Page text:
A dissertation on: Sustainability-based Sanitation Planning Tool (SusTA)
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A dissertation on: Sustainability-based Sanitation Planning Tool (SusTA) 22 Jul 2014 11:22 #9433

  • tantinayono
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Dear all,

This is my first posting in the forum. My name is Tanti, I am from Indonesia. I was a PhD student at Department of Environmental and Sanitary Engineering, Bauhaus-Universität Weimar and Institute of Technology Assessment and Systems Analysis (ITAS), Karlsruhe Institute of Technology. I did my PhD in the frame of Integrated Water Resources Management (IWRM) Indonesia Project, funded by the German Ministry for Education and Research (BMBF).

I developed a Sustainability-based Sanitation Planning Tool (SusTA) for developing countries. This tool is to assist decision-makers to select the most sustainable sanitation system for their contexts. The idea started from the findings during my work in the project. I noticed that there is a fragmented view to see a sustainability of a sanitation technology. Most decision-makers will ‘judge’ the sustainability of a technology, merely based on environmental consideration, namely the ability of a technology to recover the resources. Based on the Helmholtz Concept of Sustainability, I try to offer a comprehensive view to see sustainability, using two sets of indicators. One set to detect the current sanitation-related problems and another set to select a sanitation technology.

SusTA enables the decision-makers to define sustainable technology for their context. There is a common understanding on what considered sustainable in the global context is. But it is very important for decision-makers to recognize what is considered sustainable for their context. Therefore I equipped the set of technology assessment indicators with fulfillment conditions for specific context. I also provide hints for adaptation, if this set of indicators will be used for another context.

If you are interested, you can find my dissertation on:
e-pub.uni-weimar.de/opus4/frontdoor/index/index/docId/2222

The dissertation consists of the methodological part on the development of SusTA, and the final product: SusTA itself. I plan to make a summary regarding SusTA with its five steps and tool elements for the rush readers. I hope it will be ready by September 2014.

Regards from Indonesia,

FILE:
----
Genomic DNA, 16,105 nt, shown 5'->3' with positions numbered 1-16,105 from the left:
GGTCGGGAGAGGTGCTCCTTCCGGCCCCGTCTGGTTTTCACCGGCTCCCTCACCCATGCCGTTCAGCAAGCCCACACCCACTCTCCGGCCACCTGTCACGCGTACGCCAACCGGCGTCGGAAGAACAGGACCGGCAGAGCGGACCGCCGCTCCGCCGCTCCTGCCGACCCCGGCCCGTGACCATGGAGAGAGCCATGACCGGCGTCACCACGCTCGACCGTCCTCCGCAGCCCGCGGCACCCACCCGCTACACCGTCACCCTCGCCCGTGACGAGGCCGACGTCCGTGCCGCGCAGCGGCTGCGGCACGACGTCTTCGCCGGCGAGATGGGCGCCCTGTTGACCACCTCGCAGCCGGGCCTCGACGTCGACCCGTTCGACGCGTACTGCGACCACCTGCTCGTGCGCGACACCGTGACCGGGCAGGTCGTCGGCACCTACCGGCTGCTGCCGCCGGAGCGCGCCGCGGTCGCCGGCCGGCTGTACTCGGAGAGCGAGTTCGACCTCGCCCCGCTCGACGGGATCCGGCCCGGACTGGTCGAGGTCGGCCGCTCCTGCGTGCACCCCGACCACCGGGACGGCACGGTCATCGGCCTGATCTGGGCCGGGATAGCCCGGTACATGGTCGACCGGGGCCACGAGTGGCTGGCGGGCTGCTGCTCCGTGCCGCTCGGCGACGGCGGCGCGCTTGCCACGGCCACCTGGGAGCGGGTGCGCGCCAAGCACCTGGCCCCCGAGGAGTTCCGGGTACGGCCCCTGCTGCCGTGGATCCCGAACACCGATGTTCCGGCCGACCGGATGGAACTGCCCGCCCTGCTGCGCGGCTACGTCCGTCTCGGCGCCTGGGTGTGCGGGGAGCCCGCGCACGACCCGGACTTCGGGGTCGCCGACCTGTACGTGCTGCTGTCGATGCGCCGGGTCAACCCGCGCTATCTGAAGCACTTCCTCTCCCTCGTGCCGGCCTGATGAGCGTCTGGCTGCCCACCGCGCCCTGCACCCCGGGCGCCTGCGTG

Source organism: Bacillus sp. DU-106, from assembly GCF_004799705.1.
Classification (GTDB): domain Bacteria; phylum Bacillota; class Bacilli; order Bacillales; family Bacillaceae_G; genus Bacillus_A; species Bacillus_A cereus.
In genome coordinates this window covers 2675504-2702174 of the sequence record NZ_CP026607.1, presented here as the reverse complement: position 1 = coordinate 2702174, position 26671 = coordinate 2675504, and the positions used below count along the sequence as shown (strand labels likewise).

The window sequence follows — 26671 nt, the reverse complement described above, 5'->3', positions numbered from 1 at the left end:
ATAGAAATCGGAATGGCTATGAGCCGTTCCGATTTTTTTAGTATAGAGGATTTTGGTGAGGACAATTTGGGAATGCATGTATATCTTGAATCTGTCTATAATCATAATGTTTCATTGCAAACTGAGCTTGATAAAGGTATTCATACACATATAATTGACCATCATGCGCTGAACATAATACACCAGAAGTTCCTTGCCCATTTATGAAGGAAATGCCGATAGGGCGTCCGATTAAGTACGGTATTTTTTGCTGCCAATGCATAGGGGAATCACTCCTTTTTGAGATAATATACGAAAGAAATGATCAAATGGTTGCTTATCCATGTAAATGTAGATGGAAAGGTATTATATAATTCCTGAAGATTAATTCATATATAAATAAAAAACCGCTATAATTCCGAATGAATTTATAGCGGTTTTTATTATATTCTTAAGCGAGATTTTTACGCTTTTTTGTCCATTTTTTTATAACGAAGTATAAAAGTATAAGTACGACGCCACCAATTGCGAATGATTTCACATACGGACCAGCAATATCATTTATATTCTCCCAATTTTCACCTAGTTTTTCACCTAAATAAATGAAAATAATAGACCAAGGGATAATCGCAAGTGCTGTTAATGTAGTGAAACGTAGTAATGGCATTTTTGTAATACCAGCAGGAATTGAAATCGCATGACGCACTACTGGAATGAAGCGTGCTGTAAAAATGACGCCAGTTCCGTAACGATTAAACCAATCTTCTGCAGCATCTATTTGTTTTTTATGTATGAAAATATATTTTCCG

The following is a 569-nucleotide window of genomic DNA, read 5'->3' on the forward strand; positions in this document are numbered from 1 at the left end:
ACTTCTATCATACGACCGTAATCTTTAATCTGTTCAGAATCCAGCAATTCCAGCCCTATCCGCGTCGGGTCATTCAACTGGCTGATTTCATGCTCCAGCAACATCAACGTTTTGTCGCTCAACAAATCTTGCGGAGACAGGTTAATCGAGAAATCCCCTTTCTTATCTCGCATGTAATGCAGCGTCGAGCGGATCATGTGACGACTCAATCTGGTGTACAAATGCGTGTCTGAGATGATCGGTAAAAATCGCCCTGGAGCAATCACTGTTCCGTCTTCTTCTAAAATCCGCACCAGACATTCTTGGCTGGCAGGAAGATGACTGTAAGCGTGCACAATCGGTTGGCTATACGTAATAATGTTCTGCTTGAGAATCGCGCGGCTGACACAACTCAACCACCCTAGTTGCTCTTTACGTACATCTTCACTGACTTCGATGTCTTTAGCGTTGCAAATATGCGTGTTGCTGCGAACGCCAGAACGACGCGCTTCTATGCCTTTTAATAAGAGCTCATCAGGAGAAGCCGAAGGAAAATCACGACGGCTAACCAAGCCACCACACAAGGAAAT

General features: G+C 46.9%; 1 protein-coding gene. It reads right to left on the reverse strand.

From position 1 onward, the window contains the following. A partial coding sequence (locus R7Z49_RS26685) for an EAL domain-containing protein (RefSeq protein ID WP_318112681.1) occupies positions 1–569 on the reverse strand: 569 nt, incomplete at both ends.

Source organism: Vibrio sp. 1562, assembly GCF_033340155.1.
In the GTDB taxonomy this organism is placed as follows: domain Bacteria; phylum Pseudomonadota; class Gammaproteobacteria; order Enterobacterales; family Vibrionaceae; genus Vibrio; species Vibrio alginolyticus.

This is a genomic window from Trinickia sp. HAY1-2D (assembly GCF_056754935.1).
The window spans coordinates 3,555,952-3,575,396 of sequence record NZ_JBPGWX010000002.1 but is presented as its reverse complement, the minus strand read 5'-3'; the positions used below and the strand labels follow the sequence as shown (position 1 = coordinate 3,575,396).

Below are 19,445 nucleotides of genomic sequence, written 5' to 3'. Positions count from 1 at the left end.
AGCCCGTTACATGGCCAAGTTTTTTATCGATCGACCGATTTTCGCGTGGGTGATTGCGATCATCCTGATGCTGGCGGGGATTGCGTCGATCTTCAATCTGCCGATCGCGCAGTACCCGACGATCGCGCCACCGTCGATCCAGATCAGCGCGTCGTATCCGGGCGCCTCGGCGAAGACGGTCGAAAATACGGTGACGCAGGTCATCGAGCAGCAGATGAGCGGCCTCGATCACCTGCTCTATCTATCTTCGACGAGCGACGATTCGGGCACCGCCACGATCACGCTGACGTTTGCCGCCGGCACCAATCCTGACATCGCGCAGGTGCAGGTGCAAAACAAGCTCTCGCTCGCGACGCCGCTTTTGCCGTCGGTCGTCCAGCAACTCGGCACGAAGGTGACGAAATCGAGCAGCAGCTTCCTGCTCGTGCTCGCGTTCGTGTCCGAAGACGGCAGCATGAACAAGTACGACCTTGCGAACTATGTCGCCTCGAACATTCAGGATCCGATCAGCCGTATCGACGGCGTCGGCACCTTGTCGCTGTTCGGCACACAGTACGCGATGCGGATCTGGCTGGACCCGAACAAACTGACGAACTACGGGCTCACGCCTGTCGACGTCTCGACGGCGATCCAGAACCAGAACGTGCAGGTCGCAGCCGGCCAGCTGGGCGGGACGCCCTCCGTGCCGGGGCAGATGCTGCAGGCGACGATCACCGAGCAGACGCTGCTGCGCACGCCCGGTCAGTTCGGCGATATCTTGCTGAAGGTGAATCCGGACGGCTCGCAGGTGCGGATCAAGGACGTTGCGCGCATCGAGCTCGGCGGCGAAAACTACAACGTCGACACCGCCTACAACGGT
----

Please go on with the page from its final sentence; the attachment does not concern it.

Tanti

Re: A dissertation on: Sustainability-based Sanitation Planning Tool (SusTA) 23 Jul 2014 07:49 #9443

  • tantinayono
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Dear Dorothee,

I try to answer the question in your e-mail regarding the last step of SusTA: sustainability-oriented technology assessment:

1. To evaluate the technology options, a set of sustainability-based technology assessment indicators is used. This set of indicators, described in Step 4 of SusTA, is equipped with fulfillment conditions (a certain condition, describing what is considered as high-medium-low fulfillment of a technology into a certain context. See Table 9.7 in the dissertation). These fulfillment conditions are defined by users, operators, regulation and planner- depending on their relevancy into particular issues. Therefore it is very important to involve all these stakeholders in the project level, in order to know what is defined as sustainable for their context.

2. Technology options to be evaluated are gained from screening criteria (Figure 10.1 in the dissertation), as the results of Step 2.b of (distance-to-target analysis) and step 3.b (physical, social-economic examination). This screening process is to help the planners to narrow down the options to be analyzed for a particular context. But one can also put other technology options as one wishes, e.g. for comparison.

3. Technology assessment matrices (see Appendix 3 in the dissertation) are used to evaluate the technologies as systems (from user interface to the end product). Basically each matrix evaluates how far a system meets the fulfillment conditions. These matrices provide comprehensive insight on the effects of technologies and clarify all the consequences. Data to fill the matrices is gained from household questionnaire and interviews (see Appendix 1); own surveys and calculation (see Appendix 4); and literature (particularly for technology facts).

4. The results of the matrices can be plotted into a rose-chart diagram (Figure 10.16). One can select a technology based on single indicator (e.g. acceptance, removal efficiency); particular issue (e.g. cost, OM, resources recovery) or as an entire dimension. The most important thing is that the transparencies are already provided in the matrices, so that the decision-makers will know the consequences of their choice.

I hope this explanation helps.

Regards,
Tanti
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